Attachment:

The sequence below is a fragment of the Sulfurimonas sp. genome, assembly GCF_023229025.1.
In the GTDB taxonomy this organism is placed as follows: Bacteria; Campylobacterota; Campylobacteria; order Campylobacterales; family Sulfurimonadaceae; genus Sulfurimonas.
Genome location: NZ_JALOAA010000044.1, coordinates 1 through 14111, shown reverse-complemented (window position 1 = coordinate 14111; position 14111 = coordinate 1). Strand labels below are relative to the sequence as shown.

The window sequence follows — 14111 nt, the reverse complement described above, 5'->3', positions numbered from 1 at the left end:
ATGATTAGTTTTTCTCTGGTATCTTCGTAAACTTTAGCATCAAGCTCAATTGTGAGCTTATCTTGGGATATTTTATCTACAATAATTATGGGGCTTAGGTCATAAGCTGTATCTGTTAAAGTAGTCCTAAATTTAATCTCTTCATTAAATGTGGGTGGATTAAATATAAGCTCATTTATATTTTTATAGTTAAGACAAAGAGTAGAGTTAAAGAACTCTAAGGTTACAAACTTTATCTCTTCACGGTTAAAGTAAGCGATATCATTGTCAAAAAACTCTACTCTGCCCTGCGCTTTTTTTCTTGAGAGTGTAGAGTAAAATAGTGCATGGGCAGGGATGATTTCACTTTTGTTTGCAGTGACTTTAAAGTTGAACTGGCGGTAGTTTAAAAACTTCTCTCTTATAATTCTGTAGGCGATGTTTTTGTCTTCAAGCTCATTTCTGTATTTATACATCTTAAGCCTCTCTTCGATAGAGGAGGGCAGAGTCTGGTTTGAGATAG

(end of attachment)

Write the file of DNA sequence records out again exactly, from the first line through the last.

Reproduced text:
The sequence below is a fragment of the Sulfurimonas sp. genome, assembly GCF_023229025.1.
In the GTDB taxonomy this organism is placed as follows: Bacteria; Campylobacterota; Campylobacteria; order Campylobacterales; family Sulfurimonadaceae; genus Sulfurimonas.
Genome location: NZ_JALOAA010000044.1, coordinates 1 through 14111, shown reverse-complemented (window position 1 = coordinate 14111; position 14111 = coordinate 1). Strand labels below are relative to the sequence as shown.

The window sequence follows — 14111 nt, the reverse complement described above, 5'->3', positions numbered from 1 at the left end:
ATGATTAGTTTTTCTCTGGTATCTTCGTAAACTTTAGCATCAAGCTCAATTGTGAGCTTATCTTGGGATATTTTATCTACAATAATTATGGGGCTTAGGTCATAAGCTGTATCTGTTAAAGTAGTCCTAAATTTAATCTCTTCATTAAATGTGGGTGGATTAAATATAAGCTCATTTATATTTTTATAGTTAAGACAAAGAGTAGAGTTAAAGAACTCTAAGGTTACAAACTTTATCTCTTCACGGTTAAAGTAAGCGATATCATTGTCAAAAAACTCTACTCTGCCCTGCGCTTTTTTTCTTGAGAGTGTAGAGTAAAATAGTGCATGGGCAGGGATGATTTCACTTTTGTTTGCAGTGACTTTAAAGTTGAACTGGCGGTAGTTTAAAAACTTCTCTCTTATAATTCTGTAGGCGATGTTTTTGTCTTCAAGCTCATTTCTGTATTTATACATCTTAAGCCTCTCTTCGATAGAGGAGGGCAGAGTCTGGTTTGAGATAG